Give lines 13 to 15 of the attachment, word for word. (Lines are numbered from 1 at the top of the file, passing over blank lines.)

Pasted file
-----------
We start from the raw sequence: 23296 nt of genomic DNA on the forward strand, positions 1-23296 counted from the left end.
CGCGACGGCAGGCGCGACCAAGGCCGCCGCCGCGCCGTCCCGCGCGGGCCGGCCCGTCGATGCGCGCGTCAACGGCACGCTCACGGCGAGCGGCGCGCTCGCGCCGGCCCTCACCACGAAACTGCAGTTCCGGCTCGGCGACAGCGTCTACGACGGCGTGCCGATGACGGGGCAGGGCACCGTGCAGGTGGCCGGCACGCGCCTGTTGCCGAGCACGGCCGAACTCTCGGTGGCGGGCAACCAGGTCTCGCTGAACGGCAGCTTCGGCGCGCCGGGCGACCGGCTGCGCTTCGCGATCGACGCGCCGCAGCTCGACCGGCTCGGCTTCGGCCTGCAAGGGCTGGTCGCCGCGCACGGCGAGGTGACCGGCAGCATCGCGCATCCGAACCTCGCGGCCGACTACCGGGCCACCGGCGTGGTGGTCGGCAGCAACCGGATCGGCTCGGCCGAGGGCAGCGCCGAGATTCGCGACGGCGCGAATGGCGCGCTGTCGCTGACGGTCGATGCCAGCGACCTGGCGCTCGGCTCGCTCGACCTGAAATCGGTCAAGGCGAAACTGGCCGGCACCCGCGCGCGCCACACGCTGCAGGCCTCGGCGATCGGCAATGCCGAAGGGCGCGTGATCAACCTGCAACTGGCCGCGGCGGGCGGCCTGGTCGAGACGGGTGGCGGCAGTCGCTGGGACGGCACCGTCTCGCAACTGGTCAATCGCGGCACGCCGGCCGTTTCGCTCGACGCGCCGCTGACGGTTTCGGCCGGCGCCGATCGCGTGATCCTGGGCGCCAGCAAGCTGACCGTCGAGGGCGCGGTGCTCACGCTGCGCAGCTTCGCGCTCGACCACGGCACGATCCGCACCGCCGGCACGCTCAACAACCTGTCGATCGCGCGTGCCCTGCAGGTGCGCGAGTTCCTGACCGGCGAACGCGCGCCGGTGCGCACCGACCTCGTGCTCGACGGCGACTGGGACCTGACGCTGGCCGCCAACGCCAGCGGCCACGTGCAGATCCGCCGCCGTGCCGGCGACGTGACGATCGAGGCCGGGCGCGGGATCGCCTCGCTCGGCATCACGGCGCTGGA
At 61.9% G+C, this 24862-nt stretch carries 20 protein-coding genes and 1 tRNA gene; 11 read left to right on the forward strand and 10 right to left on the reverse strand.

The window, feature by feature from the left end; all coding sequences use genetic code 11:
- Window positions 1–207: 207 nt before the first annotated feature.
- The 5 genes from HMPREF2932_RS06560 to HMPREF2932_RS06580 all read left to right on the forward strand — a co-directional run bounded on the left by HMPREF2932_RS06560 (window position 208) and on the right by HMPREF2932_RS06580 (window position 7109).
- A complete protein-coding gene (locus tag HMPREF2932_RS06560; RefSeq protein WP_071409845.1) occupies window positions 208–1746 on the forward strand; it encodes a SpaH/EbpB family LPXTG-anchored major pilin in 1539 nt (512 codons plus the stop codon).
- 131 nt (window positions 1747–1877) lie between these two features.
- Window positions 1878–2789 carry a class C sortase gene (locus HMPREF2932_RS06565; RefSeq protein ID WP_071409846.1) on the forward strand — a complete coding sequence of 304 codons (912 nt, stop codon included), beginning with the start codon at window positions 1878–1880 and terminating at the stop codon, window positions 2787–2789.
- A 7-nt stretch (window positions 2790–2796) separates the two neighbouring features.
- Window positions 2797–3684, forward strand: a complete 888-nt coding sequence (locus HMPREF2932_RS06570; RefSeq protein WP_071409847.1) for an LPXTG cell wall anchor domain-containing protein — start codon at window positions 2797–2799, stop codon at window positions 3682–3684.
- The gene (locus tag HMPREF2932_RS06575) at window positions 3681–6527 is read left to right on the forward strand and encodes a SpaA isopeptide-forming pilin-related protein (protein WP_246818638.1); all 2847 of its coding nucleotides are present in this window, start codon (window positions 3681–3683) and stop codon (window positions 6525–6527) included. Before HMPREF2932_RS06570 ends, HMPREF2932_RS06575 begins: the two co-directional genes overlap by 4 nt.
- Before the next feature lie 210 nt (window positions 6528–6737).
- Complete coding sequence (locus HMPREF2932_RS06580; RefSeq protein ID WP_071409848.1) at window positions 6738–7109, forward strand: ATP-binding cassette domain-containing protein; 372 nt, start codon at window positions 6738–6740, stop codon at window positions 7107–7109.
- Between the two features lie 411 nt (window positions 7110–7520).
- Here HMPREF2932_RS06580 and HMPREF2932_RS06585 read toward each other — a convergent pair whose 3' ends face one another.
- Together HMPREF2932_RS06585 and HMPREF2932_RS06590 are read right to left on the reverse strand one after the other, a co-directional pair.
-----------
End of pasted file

- Before the next feature lie 210 nt (window positions 6528–6737).
- Complete coding sequence (locus HMPREF2932_RS06580; RefSeq protein ID WP_071409848.1) at window positions 6738–7109, forward strand: ATP-binding cassette domain-containing protein; 372 nt, start codon at window positions 6738–6740, stop codon at window positions 7107–7109.
- Between the two features lie 411 nt (window positions 7110–7520).